Types of Classroom Interaction

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To avoid overemphasizing the theory and memorization of the material presented in class, teachers employ classroom interaction to give students the ability to think critically, focus on specific details and practice what they have learned. Teachers have access to many methods of creating an interactive classroom. Common methods include classroom conversation, question-and-answer, reading aloud and role-playing.

Reading Aloud

  • Reading aloud is a classroom activity in which one person is reading while others listen. Reading aloud may be performed by the teacher or student. Reading aloud may be performed by a single person or by a group taking turns. This form of highly structured classroom interaction allows all students to be focused at exactly the same point in a reading. This allows students to easily focus on vocabulary and pronunciation.

Conversation

  • Classroom conversation is a form of classroom interaction in which students in the class discuss a given topic. The conversation may be held across the whole class or in smaller groups. Conversation is an important form of classroom interaction because it helps students develop their language skills. In a conversation, students may apply the skills and knowledge they have acquired in the class, making classroom conversation a practical form of interaction.

Role-Play

  • Role-playing is an activity in which students take on given or chosen roles and act out a scene with others. This form of interaction lends itself to almost any situation, and the only restriction is a student's imagination. Role-playing allows students to demonstrate their creativity and knowledge about their roles, and it allows students to think outside of the constraints of the classroom and consider how they might apply the learned material to the real world. This form of interaction can integrate different subjects into one activity.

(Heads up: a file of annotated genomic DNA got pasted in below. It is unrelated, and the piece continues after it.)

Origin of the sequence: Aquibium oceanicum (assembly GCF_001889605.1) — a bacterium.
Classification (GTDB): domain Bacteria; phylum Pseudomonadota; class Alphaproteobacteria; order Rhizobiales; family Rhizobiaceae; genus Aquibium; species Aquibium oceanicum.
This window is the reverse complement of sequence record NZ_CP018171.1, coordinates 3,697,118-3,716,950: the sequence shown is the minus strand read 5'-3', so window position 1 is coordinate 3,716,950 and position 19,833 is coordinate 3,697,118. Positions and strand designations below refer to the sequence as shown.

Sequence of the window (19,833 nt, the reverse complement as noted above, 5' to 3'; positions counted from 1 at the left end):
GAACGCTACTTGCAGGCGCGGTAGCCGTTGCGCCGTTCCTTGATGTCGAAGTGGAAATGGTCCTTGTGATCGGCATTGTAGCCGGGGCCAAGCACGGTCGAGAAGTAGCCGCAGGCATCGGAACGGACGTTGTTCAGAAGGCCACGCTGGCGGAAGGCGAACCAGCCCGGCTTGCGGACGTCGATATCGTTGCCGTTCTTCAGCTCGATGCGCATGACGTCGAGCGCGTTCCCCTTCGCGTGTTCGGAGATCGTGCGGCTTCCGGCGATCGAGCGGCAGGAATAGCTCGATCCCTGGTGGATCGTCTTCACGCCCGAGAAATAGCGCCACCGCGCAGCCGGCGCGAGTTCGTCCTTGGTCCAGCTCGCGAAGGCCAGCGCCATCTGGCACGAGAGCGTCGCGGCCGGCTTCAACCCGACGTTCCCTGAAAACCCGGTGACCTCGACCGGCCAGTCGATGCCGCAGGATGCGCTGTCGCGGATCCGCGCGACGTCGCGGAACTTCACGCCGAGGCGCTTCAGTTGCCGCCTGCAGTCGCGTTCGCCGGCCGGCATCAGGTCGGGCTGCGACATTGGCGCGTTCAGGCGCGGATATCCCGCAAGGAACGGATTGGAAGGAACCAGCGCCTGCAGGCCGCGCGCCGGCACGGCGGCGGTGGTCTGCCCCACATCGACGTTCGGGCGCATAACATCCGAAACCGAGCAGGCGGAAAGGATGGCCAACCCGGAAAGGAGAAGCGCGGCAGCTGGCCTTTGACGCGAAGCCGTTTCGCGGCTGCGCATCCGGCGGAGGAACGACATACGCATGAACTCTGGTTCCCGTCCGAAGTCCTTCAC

Question-and-Answer

  • Question-and-answer is a traditional form of classroom interaction in which a teacher or student explains and poses a question for the other. Questions asked by the teacher are usually for the purpose of assessment, while questions asked by the students are usually for obtaining new information. The Socratic method is also a form of question-and-answer interaction. The Socratic method is a form of asking questions with the intent of leading students to discover the answer themselves. Question-and-answer as a form of interactive learning allows students to have a large influence on the agenda of the classroom, because it allows them to freely express their thoughts and feelings.

References

  • "Classroom Interaction"; Ann Malamah-Thomas; 1987
  • "Techniques for Classroom Interaction"; Donn Byrne; 1987
  • Photo Credit student image by Ivanna Buldakova from Fotolia.com
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